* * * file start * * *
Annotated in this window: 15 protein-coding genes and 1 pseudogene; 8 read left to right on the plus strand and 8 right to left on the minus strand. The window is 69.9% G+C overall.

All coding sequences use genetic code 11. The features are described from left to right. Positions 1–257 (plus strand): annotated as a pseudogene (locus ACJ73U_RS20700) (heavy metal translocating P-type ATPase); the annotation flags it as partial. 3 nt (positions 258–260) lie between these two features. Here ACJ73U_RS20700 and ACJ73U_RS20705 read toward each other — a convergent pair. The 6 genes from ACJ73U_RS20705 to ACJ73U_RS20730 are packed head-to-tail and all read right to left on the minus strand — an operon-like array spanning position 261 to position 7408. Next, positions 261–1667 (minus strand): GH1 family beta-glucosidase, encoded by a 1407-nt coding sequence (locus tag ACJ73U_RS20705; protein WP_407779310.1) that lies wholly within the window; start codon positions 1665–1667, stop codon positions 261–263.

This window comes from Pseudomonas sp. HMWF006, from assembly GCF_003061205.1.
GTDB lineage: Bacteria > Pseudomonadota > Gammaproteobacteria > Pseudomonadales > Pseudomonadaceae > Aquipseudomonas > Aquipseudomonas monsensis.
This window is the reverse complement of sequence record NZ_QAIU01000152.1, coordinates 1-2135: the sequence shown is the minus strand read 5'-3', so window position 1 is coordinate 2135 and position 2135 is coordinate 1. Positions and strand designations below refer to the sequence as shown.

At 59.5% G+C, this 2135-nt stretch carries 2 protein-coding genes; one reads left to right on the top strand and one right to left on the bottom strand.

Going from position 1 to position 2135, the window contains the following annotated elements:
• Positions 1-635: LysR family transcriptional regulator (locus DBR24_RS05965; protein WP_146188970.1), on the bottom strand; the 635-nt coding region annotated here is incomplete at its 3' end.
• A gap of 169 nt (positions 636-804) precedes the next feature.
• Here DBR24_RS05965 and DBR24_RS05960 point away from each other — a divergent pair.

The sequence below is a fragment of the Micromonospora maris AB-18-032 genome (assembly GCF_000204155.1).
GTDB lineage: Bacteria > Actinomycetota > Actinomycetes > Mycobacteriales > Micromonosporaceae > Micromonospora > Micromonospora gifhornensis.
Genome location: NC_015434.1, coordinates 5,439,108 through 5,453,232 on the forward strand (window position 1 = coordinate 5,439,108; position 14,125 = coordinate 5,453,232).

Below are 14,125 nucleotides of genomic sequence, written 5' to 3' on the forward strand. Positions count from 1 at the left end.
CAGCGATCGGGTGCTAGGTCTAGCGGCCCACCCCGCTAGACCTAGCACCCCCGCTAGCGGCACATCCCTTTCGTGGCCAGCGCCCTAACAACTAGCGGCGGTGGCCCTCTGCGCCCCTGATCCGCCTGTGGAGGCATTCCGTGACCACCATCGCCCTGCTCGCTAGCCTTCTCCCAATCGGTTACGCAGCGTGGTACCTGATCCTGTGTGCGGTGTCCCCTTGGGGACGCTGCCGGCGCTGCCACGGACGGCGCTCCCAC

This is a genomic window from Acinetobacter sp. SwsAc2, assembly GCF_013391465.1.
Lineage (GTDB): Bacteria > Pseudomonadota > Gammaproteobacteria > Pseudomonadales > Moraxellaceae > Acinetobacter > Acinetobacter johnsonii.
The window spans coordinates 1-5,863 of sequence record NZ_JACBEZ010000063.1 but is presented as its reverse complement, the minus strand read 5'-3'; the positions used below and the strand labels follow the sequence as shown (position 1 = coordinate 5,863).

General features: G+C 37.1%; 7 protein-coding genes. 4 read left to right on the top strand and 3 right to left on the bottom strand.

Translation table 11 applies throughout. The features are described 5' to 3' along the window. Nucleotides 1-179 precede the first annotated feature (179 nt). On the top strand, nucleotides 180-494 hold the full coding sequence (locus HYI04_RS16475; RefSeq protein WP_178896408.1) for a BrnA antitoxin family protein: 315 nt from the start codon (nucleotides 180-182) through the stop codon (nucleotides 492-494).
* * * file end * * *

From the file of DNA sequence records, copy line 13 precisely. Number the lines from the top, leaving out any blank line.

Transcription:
Genome location: NC_015434.1, coordinates 5,439,108 through 5,453,232 on the forward strand (window position 1 = coordinate 5,439,108; position 14,125 = coordinate 5,453,232).